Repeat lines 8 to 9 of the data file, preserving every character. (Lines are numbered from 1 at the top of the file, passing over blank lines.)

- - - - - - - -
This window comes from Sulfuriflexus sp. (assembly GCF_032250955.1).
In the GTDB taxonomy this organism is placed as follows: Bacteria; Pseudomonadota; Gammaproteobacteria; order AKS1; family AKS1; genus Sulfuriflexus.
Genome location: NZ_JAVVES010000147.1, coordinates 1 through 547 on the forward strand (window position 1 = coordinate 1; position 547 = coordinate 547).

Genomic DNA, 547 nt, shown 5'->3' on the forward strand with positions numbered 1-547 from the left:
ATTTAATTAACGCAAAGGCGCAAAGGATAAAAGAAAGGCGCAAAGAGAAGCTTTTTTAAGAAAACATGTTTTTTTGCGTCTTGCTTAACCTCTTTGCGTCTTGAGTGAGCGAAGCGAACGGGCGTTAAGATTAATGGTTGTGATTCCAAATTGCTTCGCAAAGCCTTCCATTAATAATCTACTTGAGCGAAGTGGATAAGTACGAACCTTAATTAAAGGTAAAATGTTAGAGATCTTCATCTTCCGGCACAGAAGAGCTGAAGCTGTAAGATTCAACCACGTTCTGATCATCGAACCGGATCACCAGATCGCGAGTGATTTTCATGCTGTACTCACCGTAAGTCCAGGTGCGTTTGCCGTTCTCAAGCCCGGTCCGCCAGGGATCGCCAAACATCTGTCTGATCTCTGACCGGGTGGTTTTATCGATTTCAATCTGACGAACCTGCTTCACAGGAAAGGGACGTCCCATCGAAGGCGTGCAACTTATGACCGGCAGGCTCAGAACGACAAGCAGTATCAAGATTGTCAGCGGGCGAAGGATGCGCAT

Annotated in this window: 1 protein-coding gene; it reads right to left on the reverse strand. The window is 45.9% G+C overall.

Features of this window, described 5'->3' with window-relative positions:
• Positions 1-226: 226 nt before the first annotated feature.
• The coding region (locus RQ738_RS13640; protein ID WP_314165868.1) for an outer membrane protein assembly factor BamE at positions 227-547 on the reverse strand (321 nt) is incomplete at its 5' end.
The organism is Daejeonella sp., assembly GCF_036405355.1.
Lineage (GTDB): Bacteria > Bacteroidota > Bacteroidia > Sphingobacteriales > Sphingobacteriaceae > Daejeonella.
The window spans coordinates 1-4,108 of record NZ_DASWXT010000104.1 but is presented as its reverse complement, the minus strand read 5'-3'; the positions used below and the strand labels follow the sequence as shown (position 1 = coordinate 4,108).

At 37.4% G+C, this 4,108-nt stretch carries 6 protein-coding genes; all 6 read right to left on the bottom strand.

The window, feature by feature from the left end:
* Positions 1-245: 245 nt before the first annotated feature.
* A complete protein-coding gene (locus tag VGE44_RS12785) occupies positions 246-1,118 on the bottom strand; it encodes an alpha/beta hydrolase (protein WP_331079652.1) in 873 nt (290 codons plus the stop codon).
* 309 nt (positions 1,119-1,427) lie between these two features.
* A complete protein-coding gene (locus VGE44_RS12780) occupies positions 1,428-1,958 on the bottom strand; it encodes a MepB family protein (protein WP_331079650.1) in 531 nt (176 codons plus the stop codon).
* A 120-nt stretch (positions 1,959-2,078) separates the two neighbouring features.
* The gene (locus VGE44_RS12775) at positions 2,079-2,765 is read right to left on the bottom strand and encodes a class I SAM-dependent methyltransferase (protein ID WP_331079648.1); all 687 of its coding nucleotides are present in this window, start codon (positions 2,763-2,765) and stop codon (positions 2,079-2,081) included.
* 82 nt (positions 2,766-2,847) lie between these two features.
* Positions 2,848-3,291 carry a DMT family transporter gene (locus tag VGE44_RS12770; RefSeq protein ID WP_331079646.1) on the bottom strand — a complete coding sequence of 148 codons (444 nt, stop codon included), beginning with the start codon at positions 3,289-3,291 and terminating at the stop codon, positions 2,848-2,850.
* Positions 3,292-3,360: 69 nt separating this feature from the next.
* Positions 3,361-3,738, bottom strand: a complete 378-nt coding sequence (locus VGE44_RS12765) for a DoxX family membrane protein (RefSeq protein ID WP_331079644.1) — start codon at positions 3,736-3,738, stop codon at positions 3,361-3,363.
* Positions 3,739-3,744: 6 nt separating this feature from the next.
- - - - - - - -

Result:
• Positions 1-226: 226 nt before the first annotated feature.
• The coding region (locus RQ738_RS13640; protein ID WP_314165868.1) for an outer membrane protein assembly factor BamE at positions 227-547 on the reverse strand (321 nt) is incomplete at its 5' end.